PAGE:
Immunotherapy and You: Understanding the PD-L1 Blockade

In this fifth episode of OncChats: Immunotherapy and You, John Nakayama, MD, and Ali Amjad, MD, discuss PD-1 blockade, potential biomarkers of response to treatment with immunotherapy, and the potential for these agents in the neoadjuvant setting.

In this fifth episode of OncChats: Immunotherapy and You, John Nakayama, MD, of the Division of Gynecologic Oncology, Allegheny Health Network, and assistant professor of OBGYN at Drexel University, and Ali Amjad, MD, medical hematologic oncologist, Allegheny Health Network, discuss PD-1 blockade, potential biomarkers of response to treatment with immunotherapy, and the potential for these agents in the neoadjuvant setting.

Nakayama: We've talked a bit about checkpoint inhibition at this point, but I don't think we've really gone over exactly how it works. I put together this little slide, and I would love your take on it, as well. I feel like PD-1, PD-L1, is kind of the prototypical immune checkpoint, and the way that I look at it, is you're turning that amp up to 11. You're just really turning off the 'off.' As such, you have this double-negative situation and you're ramping up the immune system. Do you have a different way that you think about it?

Amjad: Well, my patients ask me all the time, 'How does this work, and how is it different from chemotherapy?' We can talk about biomarkers and how they are the targets and how the receptors work, but the simplistic way to think about this is: We have a cancer cell on 1 side and we have the T cell on the other and they're supposed to recognize and interact but then, there's a curtain in between. That curtain is actually created by the cancer cell; that curtain, we call PD-1 or PD-L1. The T cell is just behind that curtain, but it doesn't know the cancer is right there as well. So these blockers actually lift that curtain away, so that the T cell can interact with the foreign cancer cell and eradicate it. These are checkpoints, as we discussed before; these are 'stop' symbols that are created [as] a part of the immune response. We just have to sometimes release those 'stop' signals so that the T cells don't have a false sense of security that nothing is wrong, when the cancer is right there in front of them.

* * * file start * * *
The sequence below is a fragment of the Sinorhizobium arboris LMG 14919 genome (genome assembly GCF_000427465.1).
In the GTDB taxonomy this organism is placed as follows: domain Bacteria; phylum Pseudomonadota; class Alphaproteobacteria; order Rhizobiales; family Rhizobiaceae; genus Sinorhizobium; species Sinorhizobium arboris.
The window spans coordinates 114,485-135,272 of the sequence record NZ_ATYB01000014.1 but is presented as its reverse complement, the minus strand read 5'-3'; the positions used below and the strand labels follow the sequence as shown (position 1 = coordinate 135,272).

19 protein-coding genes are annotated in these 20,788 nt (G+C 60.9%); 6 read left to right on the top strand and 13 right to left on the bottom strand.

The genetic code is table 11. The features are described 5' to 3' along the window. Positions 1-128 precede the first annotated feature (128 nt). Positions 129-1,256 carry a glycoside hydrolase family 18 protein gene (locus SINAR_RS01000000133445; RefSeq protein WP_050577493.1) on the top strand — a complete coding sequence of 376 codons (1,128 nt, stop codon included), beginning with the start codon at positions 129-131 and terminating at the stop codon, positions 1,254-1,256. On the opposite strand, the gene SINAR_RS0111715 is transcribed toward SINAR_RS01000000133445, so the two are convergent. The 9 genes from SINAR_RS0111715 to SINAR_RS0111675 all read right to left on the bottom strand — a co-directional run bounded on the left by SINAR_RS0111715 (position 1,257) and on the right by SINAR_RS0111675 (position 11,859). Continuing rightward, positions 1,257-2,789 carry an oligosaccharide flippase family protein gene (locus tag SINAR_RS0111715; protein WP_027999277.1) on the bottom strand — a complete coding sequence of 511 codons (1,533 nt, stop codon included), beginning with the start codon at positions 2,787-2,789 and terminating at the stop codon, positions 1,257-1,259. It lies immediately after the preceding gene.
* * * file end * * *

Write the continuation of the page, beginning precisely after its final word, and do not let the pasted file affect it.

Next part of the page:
Nakayama: Yeah, I couldn't agree more. You mentioned biomarkers a couple of times, and how that's so important because patients who don't have the right biomarkers are much less likely to respond to these agents. Could you talk to me a little bit about what some of those biomarkers are and how they influence who gets treatment with immunotherapy and who doesn't?

Amjad: Yeah, so these biomarkers are not perfect either. We know that immunotherapy will work when the T cell will recognize something that is not a self antigen. Whenever that creates neoantigens or new molecules that are considered foreign, would in theory, be addressed by the immune system. There are things like mismatch repair deficiency [and] tumor mutational burden [TMB] that tend to create neoantigens. We'll talk more about that; it becomes pertinent in [tumors] like endometrial [cancer or] colon cancer. Certainly, TMB is also a good biomarker. [It makes sense that] PD-1 or PD-L1 expression would be a biomarker for this, although in many cases, we do see that patients who have tumors that are PD-L1 negative [can] also respond to immunotherapy in some cases.